Medical marijuana crop harvested; final product could be delayed

(LSU AgCenter)
Updated: Oct. 17, 2018 at 8:29 PM CDT
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BATON ROUGE, LA (WAFB) - Researchers at GB Sciences and the LSU AgCenter finished harvesting the state’s first medical marijuana crop Tuesday, but procedural issues could again prevent Louisiana patients from getting access to the medicine in a timely fashion.

“Some of these people only have a few weeks or months to live,” Baton Rouge medical marijuana physician, Dr. Victor Chou, said. “They want to live it as pain free as possible. Every little delay, whether it’s a day, a week, or a month, impacts those people.”

GB Sciences planted the state’s first marijuana crop in August in a temporary pod, which was constructed so the state could get some product on the shelves by early November. But on Wednesday, Louisiana Department of Agriculture and Forestry Commissioner Mike Strain said he does not expect the state to meet that goal.

Even though the crop has been harvested, an independent lab must test the product for unwanted chemicals or infections. Strain says LDAF could not find a single lab in Louisiana that could carry out all of the tests required to approve the product. “You might find a lab that can do several tests, but we’ve found no lab, or even a combination of labs, that can do all the tests,” Strain said. “They don’t regularly test marijuana concentrate.”

There is currently a request for proposal that would allow another lab to test the marijuana. Research companies have until October 25 to bid for that contract. But Strain says LDAF will conduct its own tests on the marijuana concentrate as long as it’s “economically feasible.” The department purchased $800,000 in testing and research equipment to use in an existing facility.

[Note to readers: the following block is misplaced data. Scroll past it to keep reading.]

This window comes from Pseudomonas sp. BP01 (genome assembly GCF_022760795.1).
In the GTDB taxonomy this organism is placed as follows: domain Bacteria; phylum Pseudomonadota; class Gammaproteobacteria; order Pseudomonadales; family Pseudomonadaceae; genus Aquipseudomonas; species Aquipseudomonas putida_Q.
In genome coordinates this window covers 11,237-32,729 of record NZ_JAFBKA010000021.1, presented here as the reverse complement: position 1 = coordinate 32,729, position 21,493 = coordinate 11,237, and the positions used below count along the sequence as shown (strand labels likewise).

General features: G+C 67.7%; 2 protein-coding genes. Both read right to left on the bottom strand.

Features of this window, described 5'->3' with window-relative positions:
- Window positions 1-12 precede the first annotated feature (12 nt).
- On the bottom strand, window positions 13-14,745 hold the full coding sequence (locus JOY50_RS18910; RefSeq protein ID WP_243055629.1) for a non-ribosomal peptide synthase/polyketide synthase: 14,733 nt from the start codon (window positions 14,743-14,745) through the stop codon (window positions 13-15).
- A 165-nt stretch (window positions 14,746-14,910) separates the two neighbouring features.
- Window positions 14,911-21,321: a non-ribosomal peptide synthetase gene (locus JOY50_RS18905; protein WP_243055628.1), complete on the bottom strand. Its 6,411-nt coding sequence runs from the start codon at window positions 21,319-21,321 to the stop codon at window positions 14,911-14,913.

“We’ve been working on an in-house testing facility since late last year,” Strain said.

(LSU AgCenter)

Strain says LDAF is ready to begin testing the marijuana concentrate as soon as GB Sciences finishes drying and curing the harvested crop. Strain says they are requiring the growers to submit 5 g of marijuana concentrate from each batch of product, including each strain of plant.

“We’re doing everything that we can so that we can expedite the process and do it in a manner that has a minimal cost,” Strain said. “We want a safe, effective, and affordable product.”

Strain says LDAF would be “delighted if we could find someone to do all these tests in a timely and cost-effective manner,” but he indicated LDAF would split the load with the other lab, or keep one lab as a backup option.

“It’s not good to have all your eggs in one basket,” Strain said. “If we find one, we’ll be glad to work with them, but we also need redundancy, either from a private lab or one of our labs.”

GB Sciences Executive Vice President John Davis says he will meet with Strain on October 22 to try to work out any kinks in the process. “We’re the first to do this in Louisiana,” Davis said. “With that comes learning curves and we understand that. We just want to cooperate and share information and streamline it to get it done.”

Chou says Capitol Wellness Solutions, the capital area’s only licensed dispensary, will delay its grand opening in anticipation of the delay in product.

“This is like running a marathon,” Chou said. “You can’t get to mile 24 until you’ve hit mile 10. In the whole scheme of things, every step forward is a step in the right direction."

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